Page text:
We simply live in God’s abundance, however little or much of it happens to be in our hands in this moment.

Knowing with every fiber of our being that it all depends on God protects us from the pain of not having this or that, and gives us the confidence to face whatever risks may come, whether we control them or not.

The woman in the garden story is manipulated by the serpent into eating the fruit of knowledge, in the same way that many of us are manipulated by society’s insistence, by peer pressure – which is as real for 60 year olds as 16 year olds – into trying to manage the world for ourselves: to manage reality, challenges, and daily life on our own, instead of trusting with our whole hearts and selves, instead of leaning in to our dependence on God, and on one another.

That’s how Jesus resists “temptation,” by the way. Did you notice?
In that hungry wilderness, the “tempter” invites him into doing things for himself – making bread, ruling the world – and Jesus declines by leaning in to dependence on God.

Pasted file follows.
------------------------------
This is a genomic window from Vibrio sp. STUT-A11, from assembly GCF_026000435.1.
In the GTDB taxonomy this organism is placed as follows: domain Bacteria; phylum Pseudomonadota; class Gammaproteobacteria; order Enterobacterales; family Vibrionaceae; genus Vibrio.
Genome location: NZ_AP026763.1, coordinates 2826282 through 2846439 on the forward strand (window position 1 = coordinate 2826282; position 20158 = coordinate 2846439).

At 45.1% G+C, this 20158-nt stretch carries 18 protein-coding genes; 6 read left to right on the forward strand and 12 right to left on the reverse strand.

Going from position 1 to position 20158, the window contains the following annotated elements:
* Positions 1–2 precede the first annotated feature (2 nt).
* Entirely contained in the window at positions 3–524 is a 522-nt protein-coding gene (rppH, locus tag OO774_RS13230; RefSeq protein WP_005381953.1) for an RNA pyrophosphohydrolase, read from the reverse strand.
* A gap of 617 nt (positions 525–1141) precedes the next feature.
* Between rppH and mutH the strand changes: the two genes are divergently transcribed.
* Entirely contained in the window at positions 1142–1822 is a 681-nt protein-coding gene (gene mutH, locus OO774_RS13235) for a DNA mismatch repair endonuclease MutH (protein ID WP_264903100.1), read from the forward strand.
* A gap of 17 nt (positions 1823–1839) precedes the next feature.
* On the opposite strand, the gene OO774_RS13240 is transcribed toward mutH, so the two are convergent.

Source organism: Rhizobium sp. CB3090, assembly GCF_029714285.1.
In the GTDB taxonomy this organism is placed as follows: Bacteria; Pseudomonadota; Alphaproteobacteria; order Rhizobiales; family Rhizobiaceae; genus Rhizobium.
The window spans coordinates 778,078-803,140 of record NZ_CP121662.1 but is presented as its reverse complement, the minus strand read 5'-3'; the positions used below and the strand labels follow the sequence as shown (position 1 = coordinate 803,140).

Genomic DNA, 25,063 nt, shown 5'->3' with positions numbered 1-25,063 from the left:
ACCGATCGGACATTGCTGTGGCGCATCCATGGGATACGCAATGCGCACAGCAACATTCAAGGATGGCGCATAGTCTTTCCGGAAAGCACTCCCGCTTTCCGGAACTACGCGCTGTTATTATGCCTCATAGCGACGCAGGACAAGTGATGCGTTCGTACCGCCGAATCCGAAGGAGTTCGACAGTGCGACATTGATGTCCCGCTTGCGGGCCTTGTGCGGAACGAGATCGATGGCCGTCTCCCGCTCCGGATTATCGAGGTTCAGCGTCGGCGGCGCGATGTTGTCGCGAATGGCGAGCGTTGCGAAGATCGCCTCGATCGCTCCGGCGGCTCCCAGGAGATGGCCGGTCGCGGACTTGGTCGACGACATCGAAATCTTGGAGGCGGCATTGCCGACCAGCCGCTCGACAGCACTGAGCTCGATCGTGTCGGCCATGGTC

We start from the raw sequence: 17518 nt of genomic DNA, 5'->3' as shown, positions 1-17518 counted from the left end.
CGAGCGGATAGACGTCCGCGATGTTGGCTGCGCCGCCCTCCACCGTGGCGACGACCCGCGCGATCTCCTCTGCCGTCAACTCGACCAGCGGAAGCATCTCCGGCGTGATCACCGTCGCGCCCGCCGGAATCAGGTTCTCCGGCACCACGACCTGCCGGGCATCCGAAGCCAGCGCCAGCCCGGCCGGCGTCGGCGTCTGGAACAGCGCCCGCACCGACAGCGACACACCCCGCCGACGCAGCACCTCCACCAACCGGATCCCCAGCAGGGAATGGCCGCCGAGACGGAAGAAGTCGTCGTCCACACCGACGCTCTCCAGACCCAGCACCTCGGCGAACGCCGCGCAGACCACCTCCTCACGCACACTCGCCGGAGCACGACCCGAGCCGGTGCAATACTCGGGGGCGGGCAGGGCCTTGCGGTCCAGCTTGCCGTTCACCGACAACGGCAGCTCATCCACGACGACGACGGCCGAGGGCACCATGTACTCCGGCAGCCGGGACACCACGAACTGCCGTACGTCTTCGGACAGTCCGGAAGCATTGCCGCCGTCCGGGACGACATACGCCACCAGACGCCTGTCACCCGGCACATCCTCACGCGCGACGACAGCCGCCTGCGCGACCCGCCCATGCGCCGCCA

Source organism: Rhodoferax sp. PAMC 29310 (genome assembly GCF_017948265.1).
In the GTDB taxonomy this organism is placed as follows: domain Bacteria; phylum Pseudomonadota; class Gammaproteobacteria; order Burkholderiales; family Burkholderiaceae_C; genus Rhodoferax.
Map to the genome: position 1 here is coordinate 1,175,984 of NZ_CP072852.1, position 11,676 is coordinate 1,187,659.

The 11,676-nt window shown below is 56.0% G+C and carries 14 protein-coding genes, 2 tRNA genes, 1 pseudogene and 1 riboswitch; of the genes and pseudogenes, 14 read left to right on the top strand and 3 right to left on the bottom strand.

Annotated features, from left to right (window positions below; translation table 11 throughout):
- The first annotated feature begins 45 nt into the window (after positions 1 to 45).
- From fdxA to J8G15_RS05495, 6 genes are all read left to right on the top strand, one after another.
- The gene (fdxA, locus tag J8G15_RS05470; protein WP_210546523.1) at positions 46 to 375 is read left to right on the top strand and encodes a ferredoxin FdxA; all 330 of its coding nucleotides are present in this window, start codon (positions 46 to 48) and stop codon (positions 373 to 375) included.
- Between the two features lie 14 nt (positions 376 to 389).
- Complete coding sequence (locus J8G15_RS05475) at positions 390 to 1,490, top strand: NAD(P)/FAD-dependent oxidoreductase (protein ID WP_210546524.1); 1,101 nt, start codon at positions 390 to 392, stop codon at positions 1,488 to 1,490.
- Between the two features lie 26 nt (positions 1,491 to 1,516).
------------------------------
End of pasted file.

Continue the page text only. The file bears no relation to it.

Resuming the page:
Even though the tester isn’t necessarily asking Jesus to be selfish - making bread that could feed not just himself, but lots of hungry people; ruling the world as the Messiah is supposed to do – Jesus leans in to his humanness, to dependence on God as God is, instead of using divine power to control and manage his life.

Even when the tempter tries to use that trust in God against him – quoting scripture, and inviting Jesus to physically experience that trust and prove that dependence by throwing himself off the top of the temple and letting God catch him – Jesus goes even deeper into trust.